Retail therapy or addiction?

With an estimated 10,000 car-boot sales taking place over the last spring Bank Holiday weekend – the traditional start to the car-boot sale season – findings from a shopping survey prove just how passionate the British are for a bargain, spending nearly 5bn a year on secondhand goods.

A recent survey, commissioned by Cash Converters, the secondhand retailer with 100 stores around the UK, puts a figure on the size of this largely unregulated market sector for the first time. It reveals that previous estimates were massively undervalued. The sector break down is shown on chart one.

Not just a nation of shopkeepers, a nation of shoppers too, bargain-addicted Britons made almost 145 million visits to car-boot sales alone last year (and that’s not including the booters themselves), that’s three visits a year each, spending, on average, 8.32 every time. The C2 and DE social groups visit car-boot sales three times as often as AB and C1s (about six times a year), and spend, on average, 7.73. However, class is no barrier to bargain hunters. The survey reveals that more ABs buy secondhand than buy the Financial Times, with 600,000 of them going two to three times a year or more, and spending on average 12.05.

While more women than men frequent charity and secondhand shops and car-boot sales, the amount they spend is actually lower – 7.63 as compared with 10.06. Women favour charity shops and secondhand shops for their bargain hunting, with 43 per cent and 29 per cent respectively visiting two to three times per year. Men prefer charity shops and car-boot sales, with 23 per cent and 20 per cent respectively visiting two to three times per year.

The single biggest attraction of these alternative retail outlets is the chance to pick up a bargain, as cited by 47 per cent of the sample. Thrifty British shoppers are also attracted by low prices (24 per cent) and value for money (18 per cent). And 13 per cent treat these shopping expeditions as a day out for the family.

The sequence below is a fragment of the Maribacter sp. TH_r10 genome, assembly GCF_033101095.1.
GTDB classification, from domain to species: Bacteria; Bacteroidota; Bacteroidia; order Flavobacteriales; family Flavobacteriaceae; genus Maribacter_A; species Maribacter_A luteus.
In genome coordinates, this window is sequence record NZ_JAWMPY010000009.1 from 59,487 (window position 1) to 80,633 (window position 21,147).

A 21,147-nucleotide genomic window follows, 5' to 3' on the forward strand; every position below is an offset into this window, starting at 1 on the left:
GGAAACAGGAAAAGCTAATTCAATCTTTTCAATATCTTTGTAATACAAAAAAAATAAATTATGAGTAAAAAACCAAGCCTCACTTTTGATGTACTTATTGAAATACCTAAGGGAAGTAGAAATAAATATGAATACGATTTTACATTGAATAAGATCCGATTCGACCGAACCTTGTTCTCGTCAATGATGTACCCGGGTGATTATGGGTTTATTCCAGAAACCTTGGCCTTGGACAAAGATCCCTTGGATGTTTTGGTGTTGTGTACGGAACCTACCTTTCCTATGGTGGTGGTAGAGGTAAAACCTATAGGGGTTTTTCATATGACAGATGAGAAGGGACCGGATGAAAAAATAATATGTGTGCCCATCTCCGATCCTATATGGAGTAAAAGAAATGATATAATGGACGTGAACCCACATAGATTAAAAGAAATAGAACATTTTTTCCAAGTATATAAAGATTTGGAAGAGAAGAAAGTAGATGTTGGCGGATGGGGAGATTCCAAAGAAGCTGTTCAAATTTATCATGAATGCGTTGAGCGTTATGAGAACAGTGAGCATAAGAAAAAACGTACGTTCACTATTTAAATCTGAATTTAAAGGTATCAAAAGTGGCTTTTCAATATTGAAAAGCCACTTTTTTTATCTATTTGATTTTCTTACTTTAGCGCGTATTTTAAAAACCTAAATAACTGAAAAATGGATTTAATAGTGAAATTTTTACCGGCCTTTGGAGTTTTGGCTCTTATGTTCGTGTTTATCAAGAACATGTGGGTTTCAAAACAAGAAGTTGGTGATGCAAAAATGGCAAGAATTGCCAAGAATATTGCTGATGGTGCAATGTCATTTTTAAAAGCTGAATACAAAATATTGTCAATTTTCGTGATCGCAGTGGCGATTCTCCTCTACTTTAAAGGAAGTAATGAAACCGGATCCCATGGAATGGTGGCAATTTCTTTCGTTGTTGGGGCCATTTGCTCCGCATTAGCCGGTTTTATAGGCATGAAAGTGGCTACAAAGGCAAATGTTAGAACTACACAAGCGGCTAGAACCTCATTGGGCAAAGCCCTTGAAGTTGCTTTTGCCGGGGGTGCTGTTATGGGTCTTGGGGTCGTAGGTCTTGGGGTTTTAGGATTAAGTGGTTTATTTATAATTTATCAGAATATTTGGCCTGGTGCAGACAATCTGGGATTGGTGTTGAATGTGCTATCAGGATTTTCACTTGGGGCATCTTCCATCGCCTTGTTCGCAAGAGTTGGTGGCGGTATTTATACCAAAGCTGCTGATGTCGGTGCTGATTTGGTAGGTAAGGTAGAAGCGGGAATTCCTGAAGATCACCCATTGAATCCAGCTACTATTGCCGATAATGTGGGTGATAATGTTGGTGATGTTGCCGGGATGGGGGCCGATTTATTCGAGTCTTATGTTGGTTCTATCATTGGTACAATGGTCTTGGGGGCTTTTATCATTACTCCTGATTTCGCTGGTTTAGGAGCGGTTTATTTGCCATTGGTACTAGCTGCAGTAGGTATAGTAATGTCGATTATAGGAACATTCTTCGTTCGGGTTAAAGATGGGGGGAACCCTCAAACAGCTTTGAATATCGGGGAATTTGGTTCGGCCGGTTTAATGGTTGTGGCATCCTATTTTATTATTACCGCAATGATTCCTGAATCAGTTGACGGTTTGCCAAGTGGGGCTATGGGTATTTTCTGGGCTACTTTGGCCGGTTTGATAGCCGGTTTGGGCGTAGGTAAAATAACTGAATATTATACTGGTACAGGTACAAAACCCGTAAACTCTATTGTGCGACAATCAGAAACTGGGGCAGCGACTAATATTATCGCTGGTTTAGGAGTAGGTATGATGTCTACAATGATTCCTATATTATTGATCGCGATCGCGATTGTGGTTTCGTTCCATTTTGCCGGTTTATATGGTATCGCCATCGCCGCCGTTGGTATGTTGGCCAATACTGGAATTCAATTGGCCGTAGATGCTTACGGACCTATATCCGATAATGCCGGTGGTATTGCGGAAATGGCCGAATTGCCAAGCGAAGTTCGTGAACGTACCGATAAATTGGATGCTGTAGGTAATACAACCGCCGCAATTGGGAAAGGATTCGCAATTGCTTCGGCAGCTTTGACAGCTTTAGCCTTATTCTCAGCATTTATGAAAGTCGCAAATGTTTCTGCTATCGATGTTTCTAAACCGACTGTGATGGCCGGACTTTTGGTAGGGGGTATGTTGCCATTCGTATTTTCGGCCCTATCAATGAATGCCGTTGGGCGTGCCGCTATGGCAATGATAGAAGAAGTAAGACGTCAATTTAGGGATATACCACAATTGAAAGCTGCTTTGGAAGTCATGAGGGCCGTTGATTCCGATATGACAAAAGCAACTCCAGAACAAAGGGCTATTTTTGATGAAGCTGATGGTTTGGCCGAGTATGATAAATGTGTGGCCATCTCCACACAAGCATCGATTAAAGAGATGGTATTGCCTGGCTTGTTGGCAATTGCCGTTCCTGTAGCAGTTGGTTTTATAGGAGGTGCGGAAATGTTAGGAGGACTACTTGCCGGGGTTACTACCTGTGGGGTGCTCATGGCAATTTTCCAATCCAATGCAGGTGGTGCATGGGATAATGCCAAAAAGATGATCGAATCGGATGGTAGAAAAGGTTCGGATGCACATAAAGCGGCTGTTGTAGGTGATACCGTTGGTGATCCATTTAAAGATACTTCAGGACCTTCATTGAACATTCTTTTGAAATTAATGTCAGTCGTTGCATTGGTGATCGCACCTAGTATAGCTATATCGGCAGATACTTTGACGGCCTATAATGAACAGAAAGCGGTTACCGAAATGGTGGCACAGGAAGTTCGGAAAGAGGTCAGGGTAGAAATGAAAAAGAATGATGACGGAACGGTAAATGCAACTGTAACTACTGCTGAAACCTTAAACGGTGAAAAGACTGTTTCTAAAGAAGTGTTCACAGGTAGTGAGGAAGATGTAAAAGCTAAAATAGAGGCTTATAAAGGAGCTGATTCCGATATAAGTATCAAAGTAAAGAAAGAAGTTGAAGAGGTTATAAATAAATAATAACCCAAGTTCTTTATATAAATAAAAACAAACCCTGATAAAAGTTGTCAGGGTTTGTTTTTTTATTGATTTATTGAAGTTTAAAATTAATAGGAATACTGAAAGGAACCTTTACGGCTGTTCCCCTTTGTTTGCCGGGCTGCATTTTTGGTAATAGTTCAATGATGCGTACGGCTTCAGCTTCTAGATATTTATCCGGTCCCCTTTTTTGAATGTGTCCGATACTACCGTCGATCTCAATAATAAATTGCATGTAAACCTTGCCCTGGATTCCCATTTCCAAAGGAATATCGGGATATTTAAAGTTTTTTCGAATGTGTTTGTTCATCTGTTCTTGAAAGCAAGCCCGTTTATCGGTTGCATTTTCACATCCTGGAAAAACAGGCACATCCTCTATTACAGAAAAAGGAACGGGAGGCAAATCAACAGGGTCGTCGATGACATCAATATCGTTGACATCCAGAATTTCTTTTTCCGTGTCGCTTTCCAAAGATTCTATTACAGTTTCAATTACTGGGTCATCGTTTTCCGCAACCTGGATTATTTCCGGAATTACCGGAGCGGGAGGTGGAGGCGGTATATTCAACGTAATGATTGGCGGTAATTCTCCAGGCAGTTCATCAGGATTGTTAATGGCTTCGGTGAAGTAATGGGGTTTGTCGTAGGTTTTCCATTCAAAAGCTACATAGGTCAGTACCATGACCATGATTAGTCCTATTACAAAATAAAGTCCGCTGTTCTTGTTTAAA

The Cash Converters survey also highlights a number of pitfalls peculiar to this retail sector. The prospect of unwittingly buying faulty or stolen goods alarmed 25 per cent and 24 per cent of shoppers respectively. Seventeen per cent of people were concerned about the overall quality of goods purchased and the lack of a guarantee or warranty, together with the lack of after-sales protection (11 per cent). The prospect of haggling over the price worried eight per cent of people.

When selling secondhand goods, the single biggest concern was an inability to assess the value of an item, as cited by 13 per cent of people, closely followed once again, by a reluctance to haggle (12 per cent). Thousands of “professional” car-booters make in excess of 500 per week by being expert at precisely that.

Alan Street, chief executive of the Institute of Trading Standards, comments: “Many people are unaware of the lack of protection attached to buying goods from a car-boot sale. Buying from a private individual very much reduces the consumer’s rights in law. If the public have any doubts, they should contact their local trading standards office.”

Peter Cumins, chief executive officer of Cash Converters, offers advice to consumers: “Everyone loves a bargain and there’s nothing wrong with that. But, before you buy, ask yourself three questions. One, does this item do what it’s meant to do and do I have any comeback if it turns out to be broken or faulty when I get it home? Two, will the person I’m buying from still be here next week if I do have a problem? And three, am I likely to get a refund if my purchase is faulty or even turns out to be stolen?”

Naturally, Cumins entreats shoppers to bypass any problems they might have with these kinds of traders by heading straight for a Cash Converters shop, which offer 60-day warranties on goods and ID checking. But shoppers will still want to rummage around car-boot sales in search of bargains.

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